In an op-ed, Professor of Political Science Jonathan Laurence writes that a Vatican City-style arrangement for Al-Aqsa could stave off Tehran’s aggression. Wall Street Journal

A three-day "Jeopardy!" winner in December 2022, Sean McShane '19, a Freedom Trail tour guide who will begin the show's tournament of champions round on March 6, chats about the experience with the Boston Globe.

Schiller Institute for Integrated Science and Society Professor Yi Ming of the Earth and Environmental Sciences Department discussed the current state of climate change, COP28, and more as a guest on the podcast Gentlemen's Disagreement.

BC Law Professor Brian Quinn is quoted on the impact of the New York civil judgment against Donald Trump and his business: Washington PostAgence France PresseThe Hill, Scripps News "Morning Rush." | He also commented on Elon Musk's threat to relocate Tesla Inc. to Texas: Bloomberg Law, and on Capital One's planned merger with Discover: ReutersYahoo FinanceWashington Examiner.

Two financial firms have pulled back on commitments related to a climate change initiative. Carroll School Finance Professor and Hillenbrand Family Faculty Fellow Samuel Hartzmark comments for Marketplace Radio.

In advance of her Lowell Humanities Series appearance, Joy Hargo—poet, memoirist, children’s book author, and the first Native American to be named U.S. poet laureate—is featured in a Q&A with the Boston Globe.

Microplastics reportedly have been detected in breast milk; plastic containers have been linked to pre-term births. Global Public Health Program Director Philip Landrigan, M.D., comments for the Washington Post and USA Today.

Stephen Schneck, who taught politics at Catholic University of America and was appointed to the U.S. Commission on International Religious Liberty by President Biden, delivered the annual Alan Wolfe Lecture at the Boisi Center for Religion and American Public LifeNational Catholic Reporter.

If Milton, Mass., residents vote against the town’s plan to comply with the law requiring municipalities served by transit to write land-use rules that allow more multifamily housing, the state attorney general's office may consider suing the town. BC Law Professor Lisa Alexander discusses the subject as a guest on WBUR Radio Boston, and comments in the Boston Globe.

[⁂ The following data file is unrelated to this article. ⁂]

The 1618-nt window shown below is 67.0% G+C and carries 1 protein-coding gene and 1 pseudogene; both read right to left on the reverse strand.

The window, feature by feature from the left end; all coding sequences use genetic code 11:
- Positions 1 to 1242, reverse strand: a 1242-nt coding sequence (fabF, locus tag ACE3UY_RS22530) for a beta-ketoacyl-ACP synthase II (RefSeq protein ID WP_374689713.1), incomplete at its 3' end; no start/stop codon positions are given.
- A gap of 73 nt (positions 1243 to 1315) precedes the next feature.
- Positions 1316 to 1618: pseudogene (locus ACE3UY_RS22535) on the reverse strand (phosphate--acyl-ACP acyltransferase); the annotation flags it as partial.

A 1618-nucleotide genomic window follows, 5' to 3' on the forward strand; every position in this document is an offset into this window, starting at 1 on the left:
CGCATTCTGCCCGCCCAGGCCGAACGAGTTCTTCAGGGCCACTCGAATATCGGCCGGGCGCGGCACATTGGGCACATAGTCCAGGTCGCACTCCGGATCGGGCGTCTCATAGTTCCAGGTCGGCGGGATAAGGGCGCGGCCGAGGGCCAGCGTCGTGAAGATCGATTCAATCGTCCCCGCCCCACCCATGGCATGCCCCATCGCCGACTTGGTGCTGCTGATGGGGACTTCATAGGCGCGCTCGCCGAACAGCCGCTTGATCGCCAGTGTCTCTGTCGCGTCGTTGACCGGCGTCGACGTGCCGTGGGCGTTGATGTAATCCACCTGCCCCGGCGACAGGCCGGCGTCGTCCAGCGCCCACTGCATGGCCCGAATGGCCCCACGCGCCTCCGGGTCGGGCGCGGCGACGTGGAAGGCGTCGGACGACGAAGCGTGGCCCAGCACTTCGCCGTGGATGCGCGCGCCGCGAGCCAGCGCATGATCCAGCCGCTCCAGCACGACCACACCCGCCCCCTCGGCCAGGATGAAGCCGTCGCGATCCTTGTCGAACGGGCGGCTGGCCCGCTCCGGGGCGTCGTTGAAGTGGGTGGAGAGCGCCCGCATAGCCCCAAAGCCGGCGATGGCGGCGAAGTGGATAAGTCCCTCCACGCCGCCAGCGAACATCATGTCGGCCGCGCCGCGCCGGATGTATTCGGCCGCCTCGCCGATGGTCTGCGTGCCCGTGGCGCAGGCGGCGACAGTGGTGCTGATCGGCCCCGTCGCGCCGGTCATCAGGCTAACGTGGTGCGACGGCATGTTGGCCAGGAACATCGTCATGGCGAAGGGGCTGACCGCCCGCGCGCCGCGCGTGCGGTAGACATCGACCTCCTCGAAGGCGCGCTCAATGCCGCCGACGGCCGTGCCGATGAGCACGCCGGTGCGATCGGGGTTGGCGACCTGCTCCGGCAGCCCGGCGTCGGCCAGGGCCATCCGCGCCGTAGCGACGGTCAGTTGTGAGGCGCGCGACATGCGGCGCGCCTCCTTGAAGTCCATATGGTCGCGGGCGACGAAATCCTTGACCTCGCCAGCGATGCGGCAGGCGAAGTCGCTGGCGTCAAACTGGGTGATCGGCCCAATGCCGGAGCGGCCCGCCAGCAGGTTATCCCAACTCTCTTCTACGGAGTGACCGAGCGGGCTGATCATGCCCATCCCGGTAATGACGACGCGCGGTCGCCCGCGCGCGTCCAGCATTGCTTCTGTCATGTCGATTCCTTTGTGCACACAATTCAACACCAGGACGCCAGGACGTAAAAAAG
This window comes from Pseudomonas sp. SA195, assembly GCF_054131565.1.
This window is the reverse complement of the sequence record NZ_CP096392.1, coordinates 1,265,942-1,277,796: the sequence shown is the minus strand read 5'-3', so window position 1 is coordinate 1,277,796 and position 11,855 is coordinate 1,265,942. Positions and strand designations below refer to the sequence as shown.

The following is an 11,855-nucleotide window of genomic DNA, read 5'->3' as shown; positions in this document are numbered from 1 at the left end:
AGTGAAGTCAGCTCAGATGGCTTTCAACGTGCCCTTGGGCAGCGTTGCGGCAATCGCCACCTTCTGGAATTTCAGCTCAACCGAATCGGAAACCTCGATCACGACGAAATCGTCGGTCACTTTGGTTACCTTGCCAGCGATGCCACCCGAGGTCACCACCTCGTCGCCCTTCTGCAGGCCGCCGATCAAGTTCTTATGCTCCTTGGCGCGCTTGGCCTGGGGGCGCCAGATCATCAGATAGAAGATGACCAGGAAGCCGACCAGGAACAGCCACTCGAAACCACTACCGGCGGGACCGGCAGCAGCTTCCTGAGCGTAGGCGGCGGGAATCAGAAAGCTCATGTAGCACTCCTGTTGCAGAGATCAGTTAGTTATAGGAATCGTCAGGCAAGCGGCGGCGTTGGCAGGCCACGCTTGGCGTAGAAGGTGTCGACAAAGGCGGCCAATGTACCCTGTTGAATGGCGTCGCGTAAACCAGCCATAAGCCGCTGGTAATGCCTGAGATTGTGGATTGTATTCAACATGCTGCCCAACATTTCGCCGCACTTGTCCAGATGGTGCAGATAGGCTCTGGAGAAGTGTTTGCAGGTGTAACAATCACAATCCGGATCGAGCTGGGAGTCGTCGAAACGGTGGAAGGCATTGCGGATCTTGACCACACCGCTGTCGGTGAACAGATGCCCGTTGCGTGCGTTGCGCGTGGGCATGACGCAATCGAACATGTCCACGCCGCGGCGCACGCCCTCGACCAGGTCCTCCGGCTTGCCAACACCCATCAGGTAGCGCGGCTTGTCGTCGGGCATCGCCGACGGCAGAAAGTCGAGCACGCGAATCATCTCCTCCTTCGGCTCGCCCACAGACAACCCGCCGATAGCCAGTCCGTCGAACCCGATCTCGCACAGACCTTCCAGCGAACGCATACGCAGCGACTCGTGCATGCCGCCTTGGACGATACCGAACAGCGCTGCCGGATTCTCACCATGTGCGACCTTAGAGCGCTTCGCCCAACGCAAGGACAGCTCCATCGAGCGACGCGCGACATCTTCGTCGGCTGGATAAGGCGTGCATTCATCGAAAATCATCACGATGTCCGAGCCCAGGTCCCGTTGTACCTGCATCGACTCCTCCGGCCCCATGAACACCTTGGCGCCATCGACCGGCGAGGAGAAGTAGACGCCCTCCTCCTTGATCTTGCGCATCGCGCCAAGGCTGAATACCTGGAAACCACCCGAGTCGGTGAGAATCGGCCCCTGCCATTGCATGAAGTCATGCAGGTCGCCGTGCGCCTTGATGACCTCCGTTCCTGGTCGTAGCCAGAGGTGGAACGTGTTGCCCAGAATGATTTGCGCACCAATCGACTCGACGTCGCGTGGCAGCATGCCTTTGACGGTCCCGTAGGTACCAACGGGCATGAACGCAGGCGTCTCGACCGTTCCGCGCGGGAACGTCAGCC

AI moves quickly, but organizations change slowly. Knowing the right questions to ask can lead to better decisions in finding the right AI approach, write Carroll School Professor of Information Systems Sam Ransbotham and colleagues for Harvard Business Review.

"My Woven Kipa," a poem by Professor of Russian, English, and Jewish Studies Maxim D. Shrayer and published by Vita Poetica, a magazine about faith, describes talking to friends in Israel right after the October 7 attack.

Insights from Associate Professor of the Practice of Economics Matt Rutledge, a fellow at the Center for Retirement Research, on when to collect Social Security benefits and other aspects of retirement planning in this MoneyGeek Q&A.

For the first time, a Sinn Fein politician holds Northern Ireland’s top political office, a landmark moment for the party. History Professor of the Practice Robert Savage comments: New York Times.

After more than 20 years at the helm of the Catholic Church in Greater Boston, Cardinal Seán P. O’Malley, OFM, Cap. reflected on his tenure for the Boston Globe, in a piece that included comments by School of Theology and Ministry Professor Thomas Groome.

"The Lost Generation," the McMullen Museum exhibition of women ceramicists and the Cuban avant-garde, was highlighted by the Wall Street Journal (scroll down) and Art Daily.

The biggest banks are effectively barred from engaging in merger activity after the 2008 financial crisis, but a new proposal from a federal regulator is making that restriction even more explicit. BC Law Liberty Mutual Insurance Professor Patricia McCoy weighs in: Bloomberg Law News.